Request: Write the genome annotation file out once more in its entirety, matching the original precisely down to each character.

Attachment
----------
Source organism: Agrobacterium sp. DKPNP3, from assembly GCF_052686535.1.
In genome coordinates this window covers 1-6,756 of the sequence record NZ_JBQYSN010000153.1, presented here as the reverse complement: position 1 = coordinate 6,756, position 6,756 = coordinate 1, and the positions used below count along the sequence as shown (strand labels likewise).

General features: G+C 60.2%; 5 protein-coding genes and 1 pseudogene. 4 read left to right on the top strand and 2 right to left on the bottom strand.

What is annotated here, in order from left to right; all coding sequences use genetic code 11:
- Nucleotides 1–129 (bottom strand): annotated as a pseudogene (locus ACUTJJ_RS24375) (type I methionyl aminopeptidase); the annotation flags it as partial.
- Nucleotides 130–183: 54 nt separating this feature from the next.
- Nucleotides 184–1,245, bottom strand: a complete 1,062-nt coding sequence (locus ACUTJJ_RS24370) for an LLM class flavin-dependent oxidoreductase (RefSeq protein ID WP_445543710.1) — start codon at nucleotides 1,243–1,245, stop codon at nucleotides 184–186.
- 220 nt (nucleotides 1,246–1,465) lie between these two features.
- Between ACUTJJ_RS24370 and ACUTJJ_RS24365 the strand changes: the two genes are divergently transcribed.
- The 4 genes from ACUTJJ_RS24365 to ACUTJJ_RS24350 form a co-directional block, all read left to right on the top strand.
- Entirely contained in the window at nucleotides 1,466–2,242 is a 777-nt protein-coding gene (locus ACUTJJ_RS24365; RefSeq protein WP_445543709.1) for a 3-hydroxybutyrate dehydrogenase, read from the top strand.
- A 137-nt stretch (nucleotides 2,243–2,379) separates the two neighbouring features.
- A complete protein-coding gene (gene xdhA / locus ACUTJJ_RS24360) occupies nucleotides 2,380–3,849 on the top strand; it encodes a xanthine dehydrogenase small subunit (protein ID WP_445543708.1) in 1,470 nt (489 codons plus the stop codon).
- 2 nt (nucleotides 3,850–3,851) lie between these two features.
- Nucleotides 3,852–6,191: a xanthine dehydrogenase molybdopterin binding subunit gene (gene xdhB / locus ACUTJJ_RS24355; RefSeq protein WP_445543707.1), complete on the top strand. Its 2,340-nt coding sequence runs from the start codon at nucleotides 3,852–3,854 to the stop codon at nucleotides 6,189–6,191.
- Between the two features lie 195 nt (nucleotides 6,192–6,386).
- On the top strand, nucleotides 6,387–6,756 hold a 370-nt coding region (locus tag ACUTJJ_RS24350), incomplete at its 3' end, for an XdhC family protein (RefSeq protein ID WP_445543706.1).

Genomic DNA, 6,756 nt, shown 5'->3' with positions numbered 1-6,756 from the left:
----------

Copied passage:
Source organism: Agrobacterium sp. DKPNP3, from assembly GCF_052686535.1.
In genome coordinates this window covers 1-6,756 of the sequence record NZ_JBQYSN010000153.1, presented here as the reverse complement: position 1 = coordinate 6,756, position 6,756 = coordinate 1, and the positions used below count along the sequence as shown (strand labels likewise).

General features: G+C 60.2%; 5 protein-coding genes and 1 pseudogene. 4 read left to right on the top strand and 2 right to left on the bottom strand.

What is annotated here, in order from left to right; all coding sequences use genetic code 11:
- Nucleotides 1–129 (bottom strand): annotated as a pseudogene (locus ACUTJJ_RS24375) (type I methionyl aminopeptidase); the annotation flags it as partial.
- Nucleotides 130–183: 54 nt separating this feature from the next.
- Nucleotides 184–1,245, bottom strand: a complete 1,062-nt coding sequence (locus ACUTJJ_RS24370) for an LLM class flavin-dependent oxidoreductase (RefSeq protein ID WP_445543710.1) — start codon at nucleotides 1,243–1,245, stop codon at nucleotides 184–186.
- 220 nt (nucleotides 1,246–1,465) lie between these two features.
- Between ACUTJJ_RS24370 and ACUTJJ_RS24365 the strand changes: the two genes are divergently transcribed.
- The 4 genes from ACUTJJ_RS24365 to ACUTJJ_RS24350 form a co-directional block, all read left to right on the top strand.
- Entirely contained in the window at nucleotides 1,466–2,242 is a 777-nt protein-coding gene (locus ACUTJJ_RS24365; RefSeq protein WP_445543709.1) for a 3-hydroxybutyrate dehydrogenase, read from the top strand.
- A 137-nt stretch (nucleotides 2,243–2,379) separates the two neighbouring features.
- A complete protein-coding gene (gene xdhA / locus ACUTJJ_RS24360) occupies nucleotides 2,380–3,849 on the top strand; it encodes a xanthine dehydrogenase small subunit (protein ID WP_445543708.1) in 1,470 nt (489 codons plus the stop codon).
- 2 nt (nucleotides 3,850–3,851) lie between these two features.
- Nucleotides 3,852–6,191: a xanthine dehydrogenase molybdopterin binding subunit gene (gene xdhB / locus ACUTJJ_RS24355; RefSeq protein WP_445543707.1), complete on the top strand. Its 2,340-nt coding sequence runs from the start codon at nucleotides 3,852–3,854 to the stop codon at nucleotides 6,189–6,191.
- Between the two features lie 195 nt (nucleotides 6,192–6,386).
- On the top strand, nucleotides 6,387–6,756 hold a 370-nt coding region (locus tag ACUTJJ_RS24350), incomplete at its 3' end, for an XdhC family protein (RefSeq protein ID WP_445543706.1).

Genomic DNA, 6,756 nt, shown 5'->3' with positions numbered 1-6,756 from the left: